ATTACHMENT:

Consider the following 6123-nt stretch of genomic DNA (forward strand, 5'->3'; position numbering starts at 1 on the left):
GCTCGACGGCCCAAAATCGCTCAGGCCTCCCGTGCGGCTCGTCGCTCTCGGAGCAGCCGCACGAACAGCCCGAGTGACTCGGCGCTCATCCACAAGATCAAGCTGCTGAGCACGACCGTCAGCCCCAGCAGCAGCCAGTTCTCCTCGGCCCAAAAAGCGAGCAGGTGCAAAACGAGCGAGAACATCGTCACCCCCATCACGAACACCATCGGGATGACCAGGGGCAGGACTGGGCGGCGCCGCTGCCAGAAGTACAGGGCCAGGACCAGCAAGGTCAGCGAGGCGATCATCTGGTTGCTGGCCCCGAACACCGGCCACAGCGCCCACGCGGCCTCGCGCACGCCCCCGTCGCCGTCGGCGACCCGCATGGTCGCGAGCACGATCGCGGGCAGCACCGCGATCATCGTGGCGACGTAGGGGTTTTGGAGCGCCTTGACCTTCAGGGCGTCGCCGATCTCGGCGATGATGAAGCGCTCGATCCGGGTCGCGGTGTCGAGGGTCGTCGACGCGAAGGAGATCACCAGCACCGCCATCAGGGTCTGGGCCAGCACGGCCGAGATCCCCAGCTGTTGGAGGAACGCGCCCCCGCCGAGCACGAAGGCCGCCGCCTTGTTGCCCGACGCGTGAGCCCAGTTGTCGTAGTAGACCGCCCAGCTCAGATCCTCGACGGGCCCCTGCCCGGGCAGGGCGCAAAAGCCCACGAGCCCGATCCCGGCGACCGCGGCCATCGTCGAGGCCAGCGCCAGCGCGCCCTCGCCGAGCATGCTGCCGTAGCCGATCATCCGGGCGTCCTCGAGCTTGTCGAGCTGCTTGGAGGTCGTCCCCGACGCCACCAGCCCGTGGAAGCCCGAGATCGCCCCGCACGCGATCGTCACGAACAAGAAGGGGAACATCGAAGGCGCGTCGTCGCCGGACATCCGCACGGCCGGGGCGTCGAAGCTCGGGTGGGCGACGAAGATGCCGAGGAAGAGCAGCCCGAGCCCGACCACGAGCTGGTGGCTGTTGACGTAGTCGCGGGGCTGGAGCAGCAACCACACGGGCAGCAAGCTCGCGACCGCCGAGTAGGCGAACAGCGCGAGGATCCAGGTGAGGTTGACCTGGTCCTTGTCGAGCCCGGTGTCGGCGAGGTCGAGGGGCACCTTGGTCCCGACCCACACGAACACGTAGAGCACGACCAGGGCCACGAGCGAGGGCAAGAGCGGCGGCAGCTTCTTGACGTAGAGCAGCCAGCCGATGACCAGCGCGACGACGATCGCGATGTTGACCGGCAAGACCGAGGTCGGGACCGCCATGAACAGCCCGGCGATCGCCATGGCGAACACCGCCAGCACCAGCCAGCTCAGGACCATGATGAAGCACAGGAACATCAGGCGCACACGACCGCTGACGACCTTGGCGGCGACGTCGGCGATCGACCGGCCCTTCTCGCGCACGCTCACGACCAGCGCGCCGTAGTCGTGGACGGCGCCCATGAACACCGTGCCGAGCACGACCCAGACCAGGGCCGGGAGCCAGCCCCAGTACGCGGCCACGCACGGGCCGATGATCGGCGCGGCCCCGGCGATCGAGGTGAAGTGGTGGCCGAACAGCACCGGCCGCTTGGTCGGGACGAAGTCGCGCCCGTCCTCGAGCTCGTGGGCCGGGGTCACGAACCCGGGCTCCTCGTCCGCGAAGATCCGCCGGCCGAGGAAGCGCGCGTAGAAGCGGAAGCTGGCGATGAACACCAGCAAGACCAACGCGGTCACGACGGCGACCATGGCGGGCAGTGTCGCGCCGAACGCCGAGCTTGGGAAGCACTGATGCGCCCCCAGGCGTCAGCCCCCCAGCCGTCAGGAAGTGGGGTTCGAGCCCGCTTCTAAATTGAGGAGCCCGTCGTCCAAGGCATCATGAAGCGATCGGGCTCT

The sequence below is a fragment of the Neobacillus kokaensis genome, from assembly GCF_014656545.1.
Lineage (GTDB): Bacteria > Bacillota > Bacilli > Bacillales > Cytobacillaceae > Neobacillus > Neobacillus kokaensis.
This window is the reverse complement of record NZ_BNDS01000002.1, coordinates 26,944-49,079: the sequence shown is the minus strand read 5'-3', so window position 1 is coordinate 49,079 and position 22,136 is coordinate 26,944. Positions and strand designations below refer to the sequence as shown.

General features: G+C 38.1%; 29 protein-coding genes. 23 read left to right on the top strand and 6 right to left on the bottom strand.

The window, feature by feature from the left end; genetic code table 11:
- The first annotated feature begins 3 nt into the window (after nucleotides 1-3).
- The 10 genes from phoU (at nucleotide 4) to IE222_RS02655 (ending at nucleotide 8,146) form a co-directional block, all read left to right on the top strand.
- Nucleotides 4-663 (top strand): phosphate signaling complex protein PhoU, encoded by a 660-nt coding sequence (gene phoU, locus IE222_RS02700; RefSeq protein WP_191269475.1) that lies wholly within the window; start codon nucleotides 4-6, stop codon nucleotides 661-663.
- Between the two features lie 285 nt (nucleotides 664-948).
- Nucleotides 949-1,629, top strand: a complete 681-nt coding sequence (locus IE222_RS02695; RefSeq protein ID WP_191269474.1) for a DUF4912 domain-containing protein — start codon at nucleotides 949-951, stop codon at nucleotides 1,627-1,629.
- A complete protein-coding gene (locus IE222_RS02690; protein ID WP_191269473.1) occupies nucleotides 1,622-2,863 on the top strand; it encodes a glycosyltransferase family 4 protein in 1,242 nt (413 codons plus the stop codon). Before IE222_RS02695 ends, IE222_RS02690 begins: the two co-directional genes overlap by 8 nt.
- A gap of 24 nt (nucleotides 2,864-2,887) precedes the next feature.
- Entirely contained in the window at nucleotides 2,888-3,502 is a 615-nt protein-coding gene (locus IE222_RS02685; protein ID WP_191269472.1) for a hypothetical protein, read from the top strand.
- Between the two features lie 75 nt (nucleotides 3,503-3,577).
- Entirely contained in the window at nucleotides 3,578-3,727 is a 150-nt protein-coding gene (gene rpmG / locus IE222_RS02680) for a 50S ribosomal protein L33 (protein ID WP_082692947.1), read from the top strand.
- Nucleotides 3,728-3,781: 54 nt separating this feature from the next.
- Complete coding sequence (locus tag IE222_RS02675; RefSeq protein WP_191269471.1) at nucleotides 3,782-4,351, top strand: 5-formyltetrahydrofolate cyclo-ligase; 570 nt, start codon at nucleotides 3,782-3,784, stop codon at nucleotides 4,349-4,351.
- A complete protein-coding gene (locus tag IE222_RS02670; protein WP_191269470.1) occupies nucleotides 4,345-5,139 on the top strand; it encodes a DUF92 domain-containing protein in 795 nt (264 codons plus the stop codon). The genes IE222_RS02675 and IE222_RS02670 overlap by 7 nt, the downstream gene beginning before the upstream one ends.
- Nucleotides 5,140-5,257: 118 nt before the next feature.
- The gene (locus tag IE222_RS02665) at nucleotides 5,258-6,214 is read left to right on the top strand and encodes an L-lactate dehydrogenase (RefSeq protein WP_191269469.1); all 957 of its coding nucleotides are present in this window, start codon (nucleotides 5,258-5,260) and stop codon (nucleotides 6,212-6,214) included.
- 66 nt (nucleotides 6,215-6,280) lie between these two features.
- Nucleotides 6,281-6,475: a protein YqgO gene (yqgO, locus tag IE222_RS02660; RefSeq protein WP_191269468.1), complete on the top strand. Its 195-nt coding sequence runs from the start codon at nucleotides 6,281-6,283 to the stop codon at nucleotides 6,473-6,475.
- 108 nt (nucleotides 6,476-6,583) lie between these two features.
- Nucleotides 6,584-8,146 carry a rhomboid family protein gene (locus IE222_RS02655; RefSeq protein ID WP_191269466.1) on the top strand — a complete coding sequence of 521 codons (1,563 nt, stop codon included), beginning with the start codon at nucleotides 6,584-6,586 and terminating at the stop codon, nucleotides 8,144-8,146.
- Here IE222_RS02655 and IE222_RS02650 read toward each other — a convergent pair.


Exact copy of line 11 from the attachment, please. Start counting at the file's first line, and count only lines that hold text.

- Between the two features lie 285 nt (nucleotides 664-948).